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President Trump with FCC Chairman Ajit Pai in April. Photo: Tom Brenner/Getty Images


President Donald Trump and FCC Chairman Ajit Pai had lunch at the White House the day the FCC won a major legal battle over its repeal of net neutrality regulations, according to two people familiar with the gathering.

Why it matters: Interactions between FCC leaders and the White House have drawn intense scrutiny because the FCC is an independent agency. Both people described the gathering as a "family" event.

Details: The timing of the Oct. 1 lunch was a coincidence, both people said. The D.C. Circuit Court of Appeals that morning upheld most of the FCC’s repeal of the Obama-era net neutrality rules, in a victory for Pai and the telecom industry.

  • Trump on Monday publicly praised Pai and the FCC for having “Just WON the big court case on Net Neutrality Rules!”
  • The federal appeals court also overruled the FCC’s attempt to broadly override state net neutrality regulations, which means many more legal battles ahead for the policy. Net neutrality advocates claimed victory for this part of the judgment.

What they're saying:

"The mere fact that he’s meeting with the chairman is not nefarious, but if the president — who has been known to direct his agency heads to do various and sundry things — directed the chairman to do something and the chairman does it, that’s very troublesome."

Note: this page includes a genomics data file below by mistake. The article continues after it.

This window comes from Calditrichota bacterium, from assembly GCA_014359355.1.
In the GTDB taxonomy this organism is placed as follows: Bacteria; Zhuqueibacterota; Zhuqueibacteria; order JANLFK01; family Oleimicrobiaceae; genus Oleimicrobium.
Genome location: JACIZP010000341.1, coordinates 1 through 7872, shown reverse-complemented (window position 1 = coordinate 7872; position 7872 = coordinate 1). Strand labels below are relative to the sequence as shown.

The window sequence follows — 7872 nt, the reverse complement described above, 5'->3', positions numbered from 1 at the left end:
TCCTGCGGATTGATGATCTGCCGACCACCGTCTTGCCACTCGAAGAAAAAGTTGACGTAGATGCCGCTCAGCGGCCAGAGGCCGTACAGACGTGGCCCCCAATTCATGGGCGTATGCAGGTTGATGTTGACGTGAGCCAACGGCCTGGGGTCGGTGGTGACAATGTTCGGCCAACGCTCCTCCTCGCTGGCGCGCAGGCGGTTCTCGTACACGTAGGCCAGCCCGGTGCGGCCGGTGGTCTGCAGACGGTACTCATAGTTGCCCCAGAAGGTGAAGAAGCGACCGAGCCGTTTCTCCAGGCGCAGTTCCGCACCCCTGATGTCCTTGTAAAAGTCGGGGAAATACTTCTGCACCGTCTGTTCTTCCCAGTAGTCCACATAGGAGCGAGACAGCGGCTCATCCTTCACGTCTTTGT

— Gigi Sohn, a distinguished fellow at Georgetown Law and former FCC official
  • An FCC spokesman declined comment and the White House did not immediately respond to a request for comment.

Go deeper

China launches first astronauts to new space station

The manned Shenzhou-12 spacecraft from China's Manned Space Agency onboard the Long March-2F rocket launches at the Jiuquan Satellite Launch Center in Jiuquan, Gansu province, China, on Thursday morning Beijing time. Photo: Kevin Frayer/Getty Images

China's Shenzhou 12 mission carrying three astronauts launched into orbit on Thursday morning Beijing time.

Why it matters: Astronauts Nie Haisheng, Liu Boming and Tang Hongbo are set to occupy China's new space station. This will be the country's longest crewed space mission ever and the first in almost five years.

Biden's two-step negotiating process

President Biden departs Geneva. Photo: Martial Trezzini/Pool/AFP via Getty

President Biden's summit "reset" was less about trying to make a friend out of Russia than reframing what the U.S. believes can be accomplished by engaging with President Vladimir Putin.

Driving the news: The Geneva meeting yielded no immediate breakthroughs beyond agreements about ambassadors returning to work and plans to launch talks on nuclear security. But in classic Biden fashion — aviators on, jacket off and a one-liner about invading Russia he had to clarify was a joke — the U.S. president used a post-summit news conference to explain his approach.

Scoop: NRCC to accept cryptocurrency donations

Illustration: Sarah Grillo/Axios

The Republicans' House campaign arm will begin accepting contributions in cryptocurrency, Axios has learned.

Why it matters: The National Republican Congressional Committee is the first national party committee to solicit crypto donations. That puts it at the forefront of a disruptive financial technology that could test campaign finance rules.